Credit: Tom Gillespie, The Chronicle.
Next time you take a drive along the Warrego Highway just outside Oakey, you might notice a much greener scenery greeting you at Cockburn Rd instead of an entire field of solar panels.
This will be thanks to the work of Michael Geraghty and his team of workers at Ravensbourne Trees, which planted nearly 400 native trees and more than 4000 shrubs and grasses as part of a massive landscaping project stretching about 4km long.
The works were completed as part of the development approval conditions of two multimillion-dollar solar farms by Canadian Solar.
But Mr Geraghty said the project was a great opportunity to create new environments for native flora and fauna to flourish, including some trees that were difficult to cultivate.
“We planted all natives, there were nearly 400 trees and most were endemic to the area, like bottle trees, lacebarks, eucalyptus and some callistemon trees. The idea was to create a lovely native fauna and flora area for local species. It will act like a nice wild-life corridor and be a visual buffer for motorists. Some species are very difficult to propagate, like the wilgas.”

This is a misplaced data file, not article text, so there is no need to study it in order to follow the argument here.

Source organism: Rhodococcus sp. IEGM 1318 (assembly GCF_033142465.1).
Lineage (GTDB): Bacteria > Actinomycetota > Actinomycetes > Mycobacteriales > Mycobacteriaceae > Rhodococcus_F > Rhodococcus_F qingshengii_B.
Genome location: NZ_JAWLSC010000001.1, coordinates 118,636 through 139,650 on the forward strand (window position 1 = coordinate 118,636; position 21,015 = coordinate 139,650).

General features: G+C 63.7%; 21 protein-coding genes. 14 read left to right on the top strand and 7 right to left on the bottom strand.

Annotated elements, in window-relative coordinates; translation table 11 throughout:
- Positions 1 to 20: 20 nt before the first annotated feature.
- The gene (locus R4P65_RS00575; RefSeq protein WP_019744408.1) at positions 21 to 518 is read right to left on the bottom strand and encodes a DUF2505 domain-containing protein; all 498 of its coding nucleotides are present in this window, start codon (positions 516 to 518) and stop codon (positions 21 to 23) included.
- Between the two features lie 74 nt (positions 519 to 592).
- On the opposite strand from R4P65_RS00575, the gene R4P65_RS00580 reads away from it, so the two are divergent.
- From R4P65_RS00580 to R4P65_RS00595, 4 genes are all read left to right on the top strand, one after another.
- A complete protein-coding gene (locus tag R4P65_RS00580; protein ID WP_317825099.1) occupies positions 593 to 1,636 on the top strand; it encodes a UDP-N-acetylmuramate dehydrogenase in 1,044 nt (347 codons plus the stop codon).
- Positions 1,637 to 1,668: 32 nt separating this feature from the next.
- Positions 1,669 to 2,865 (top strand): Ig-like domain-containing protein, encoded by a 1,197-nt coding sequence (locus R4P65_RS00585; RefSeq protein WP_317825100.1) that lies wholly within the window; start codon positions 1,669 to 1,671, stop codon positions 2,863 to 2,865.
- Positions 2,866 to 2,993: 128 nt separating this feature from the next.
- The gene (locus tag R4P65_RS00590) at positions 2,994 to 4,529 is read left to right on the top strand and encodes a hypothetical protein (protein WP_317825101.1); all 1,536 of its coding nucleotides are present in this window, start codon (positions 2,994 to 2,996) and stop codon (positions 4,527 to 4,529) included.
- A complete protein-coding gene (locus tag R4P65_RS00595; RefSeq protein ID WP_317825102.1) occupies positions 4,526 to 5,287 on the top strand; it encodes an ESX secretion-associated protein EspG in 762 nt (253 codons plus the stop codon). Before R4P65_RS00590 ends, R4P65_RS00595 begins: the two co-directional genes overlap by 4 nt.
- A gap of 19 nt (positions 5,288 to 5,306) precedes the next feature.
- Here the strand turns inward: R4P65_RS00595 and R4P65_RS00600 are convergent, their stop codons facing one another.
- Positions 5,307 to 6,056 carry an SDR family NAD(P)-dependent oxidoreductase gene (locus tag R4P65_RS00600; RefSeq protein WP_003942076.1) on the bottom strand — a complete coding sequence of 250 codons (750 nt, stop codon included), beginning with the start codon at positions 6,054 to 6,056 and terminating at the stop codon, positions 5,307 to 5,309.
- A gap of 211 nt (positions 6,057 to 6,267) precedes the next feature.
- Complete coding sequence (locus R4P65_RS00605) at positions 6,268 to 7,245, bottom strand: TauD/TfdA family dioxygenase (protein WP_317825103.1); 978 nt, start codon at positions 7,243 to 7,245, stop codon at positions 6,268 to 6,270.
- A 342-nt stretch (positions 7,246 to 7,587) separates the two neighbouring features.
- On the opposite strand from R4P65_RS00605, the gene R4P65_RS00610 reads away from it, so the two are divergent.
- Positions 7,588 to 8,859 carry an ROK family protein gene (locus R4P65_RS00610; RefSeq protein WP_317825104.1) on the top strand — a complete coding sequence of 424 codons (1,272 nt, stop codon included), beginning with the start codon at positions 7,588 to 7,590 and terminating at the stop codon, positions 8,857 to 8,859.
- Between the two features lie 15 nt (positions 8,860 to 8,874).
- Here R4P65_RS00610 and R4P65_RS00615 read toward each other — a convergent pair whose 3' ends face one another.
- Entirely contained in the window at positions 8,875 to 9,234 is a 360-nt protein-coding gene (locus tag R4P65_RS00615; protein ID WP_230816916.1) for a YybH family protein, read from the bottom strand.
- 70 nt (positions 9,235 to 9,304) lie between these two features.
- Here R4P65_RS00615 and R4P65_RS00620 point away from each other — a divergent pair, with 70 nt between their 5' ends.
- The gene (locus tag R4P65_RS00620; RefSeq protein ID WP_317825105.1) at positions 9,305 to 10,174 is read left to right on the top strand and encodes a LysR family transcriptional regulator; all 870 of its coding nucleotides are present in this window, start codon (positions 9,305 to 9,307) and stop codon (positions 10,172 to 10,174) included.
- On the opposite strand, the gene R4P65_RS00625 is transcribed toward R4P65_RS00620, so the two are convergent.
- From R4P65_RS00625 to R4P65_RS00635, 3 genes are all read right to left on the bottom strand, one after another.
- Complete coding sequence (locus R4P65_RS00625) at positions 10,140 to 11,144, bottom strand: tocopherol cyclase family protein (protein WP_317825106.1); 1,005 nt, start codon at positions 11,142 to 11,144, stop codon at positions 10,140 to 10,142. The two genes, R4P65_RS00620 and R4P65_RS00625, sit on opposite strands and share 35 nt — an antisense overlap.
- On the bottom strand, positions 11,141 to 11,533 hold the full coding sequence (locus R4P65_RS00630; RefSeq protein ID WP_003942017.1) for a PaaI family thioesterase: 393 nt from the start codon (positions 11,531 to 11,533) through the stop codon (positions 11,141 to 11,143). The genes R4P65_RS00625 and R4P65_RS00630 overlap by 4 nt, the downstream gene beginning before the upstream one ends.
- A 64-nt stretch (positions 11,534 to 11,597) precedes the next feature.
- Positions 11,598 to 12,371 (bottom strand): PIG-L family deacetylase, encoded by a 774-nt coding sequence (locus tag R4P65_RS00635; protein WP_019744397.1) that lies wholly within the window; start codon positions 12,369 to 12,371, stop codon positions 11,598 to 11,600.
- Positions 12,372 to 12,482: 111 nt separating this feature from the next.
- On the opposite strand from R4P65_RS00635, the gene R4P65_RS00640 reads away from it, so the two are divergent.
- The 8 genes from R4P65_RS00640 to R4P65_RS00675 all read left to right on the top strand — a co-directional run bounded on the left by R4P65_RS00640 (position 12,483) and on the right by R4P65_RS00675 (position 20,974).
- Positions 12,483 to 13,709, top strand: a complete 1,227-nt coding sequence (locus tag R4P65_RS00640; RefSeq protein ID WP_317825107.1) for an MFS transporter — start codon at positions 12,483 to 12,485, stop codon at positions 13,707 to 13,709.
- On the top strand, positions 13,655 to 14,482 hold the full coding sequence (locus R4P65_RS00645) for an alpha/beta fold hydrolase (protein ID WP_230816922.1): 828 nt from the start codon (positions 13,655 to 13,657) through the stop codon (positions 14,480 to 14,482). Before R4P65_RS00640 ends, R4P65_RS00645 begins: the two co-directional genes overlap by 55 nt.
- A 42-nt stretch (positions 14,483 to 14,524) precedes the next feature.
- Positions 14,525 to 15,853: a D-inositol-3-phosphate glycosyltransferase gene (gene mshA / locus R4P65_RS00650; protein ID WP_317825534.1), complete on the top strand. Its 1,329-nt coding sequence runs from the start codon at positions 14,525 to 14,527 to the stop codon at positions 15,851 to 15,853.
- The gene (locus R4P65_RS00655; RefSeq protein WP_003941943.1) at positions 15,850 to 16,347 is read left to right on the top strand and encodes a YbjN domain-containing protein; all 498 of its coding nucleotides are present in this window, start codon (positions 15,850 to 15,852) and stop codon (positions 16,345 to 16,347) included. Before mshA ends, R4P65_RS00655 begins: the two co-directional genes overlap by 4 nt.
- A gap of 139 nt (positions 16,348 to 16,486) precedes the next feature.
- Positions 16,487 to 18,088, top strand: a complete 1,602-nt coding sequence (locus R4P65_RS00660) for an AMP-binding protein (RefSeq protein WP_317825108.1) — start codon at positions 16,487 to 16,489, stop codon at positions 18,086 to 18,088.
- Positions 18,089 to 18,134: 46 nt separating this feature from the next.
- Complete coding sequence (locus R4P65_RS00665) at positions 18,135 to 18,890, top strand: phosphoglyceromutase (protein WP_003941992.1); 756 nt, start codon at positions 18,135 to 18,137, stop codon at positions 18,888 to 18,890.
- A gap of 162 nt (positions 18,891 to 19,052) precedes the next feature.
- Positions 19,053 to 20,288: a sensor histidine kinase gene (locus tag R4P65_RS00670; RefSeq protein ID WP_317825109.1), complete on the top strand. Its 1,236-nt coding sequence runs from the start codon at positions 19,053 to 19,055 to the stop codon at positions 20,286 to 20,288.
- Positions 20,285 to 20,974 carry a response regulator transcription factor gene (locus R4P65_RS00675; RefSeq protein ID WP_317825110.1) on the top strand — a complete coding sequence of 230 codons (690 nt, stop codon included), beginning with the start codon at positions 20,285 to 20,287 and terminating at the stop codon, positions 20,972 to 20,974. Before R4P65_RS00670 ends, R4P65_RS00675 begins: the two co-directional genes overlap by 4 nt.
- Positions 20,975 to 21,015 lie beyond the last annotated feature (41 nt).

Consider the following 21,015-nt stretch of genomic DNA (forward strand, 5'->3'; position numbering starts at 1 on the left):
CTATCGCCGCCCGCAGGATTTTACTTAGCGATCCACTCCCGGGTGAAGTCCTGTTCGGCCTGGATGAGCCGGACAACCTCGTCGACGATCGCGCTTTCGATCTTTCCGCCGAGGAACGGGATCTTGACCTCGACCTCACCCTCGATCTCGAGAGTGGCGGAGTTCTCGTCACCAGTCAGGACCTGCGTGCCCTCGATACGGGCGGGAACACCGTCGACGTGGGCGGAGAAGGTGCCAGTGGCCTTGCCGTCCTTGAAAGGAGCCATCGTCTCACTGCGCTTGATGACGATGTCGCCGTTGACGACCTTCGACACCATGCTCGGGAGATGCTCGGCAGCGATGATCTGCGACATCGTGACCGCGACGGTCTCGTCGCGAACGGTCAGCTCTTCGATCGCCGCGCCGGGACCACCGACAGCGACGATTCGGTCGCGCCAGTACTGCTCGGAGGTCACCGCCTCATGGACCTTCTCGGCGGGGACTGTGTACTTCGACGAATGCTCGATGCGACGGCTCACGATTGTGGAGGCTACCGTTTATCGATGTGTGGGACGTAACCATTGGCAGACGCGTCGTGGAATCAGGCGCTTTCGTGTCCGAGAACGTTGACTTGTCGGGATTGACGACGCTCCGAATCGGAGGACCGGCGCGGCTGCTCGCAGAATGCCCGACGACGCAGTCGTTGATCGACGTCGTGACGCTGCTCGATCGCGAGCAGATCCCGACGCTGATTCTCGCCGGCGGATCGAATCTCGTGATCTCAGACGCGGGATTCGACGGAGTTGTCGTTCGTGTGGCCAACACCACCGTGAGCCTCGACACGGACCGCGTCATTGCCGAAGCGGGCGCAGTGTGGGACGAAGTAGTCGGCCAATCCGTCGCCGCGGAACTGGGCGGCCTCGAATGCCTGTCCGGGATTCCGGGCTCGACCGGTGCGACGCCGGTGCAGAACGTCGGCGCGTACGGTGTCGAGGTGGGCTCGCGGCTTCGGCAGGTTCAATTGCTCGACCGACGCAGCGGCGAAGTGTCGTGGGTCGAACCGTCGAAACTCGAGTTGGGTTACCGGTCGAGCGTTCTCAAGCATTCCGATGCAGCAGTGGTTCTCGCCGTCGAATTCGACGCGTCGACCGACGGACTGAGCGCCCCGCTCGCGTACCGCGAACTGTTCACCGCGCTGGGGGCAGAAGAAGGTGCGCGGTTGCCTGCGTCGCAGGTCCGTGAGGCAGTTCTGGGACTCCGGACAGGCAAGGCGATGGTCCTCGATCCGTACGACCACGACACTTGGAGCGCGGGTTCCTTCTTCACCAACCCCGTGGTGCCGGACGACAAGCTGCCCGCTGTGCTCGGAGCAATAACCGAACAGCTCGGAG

The project also featured 1600 cubic metres of mulch, taking six weeks to complete.
Mr Geraghty established Ravensbourne Trees as an off-shoot of his landscaping company, Carbon G about three years ago, after noticing a need for native tress and plants on commercial projects.
He said the vast majority of the trees planted were grown in his nursery at Ravensbourne.
“We could see the need to grow endemic species like cypress, wilgas, lacebarks and soco, which are hard to source sometimes,” Mr Geraghty said. “This is the one of the largest we’ve completed. The trees have been relatively matured (already), but you’ll have a lovely corridor in about two or three years times.”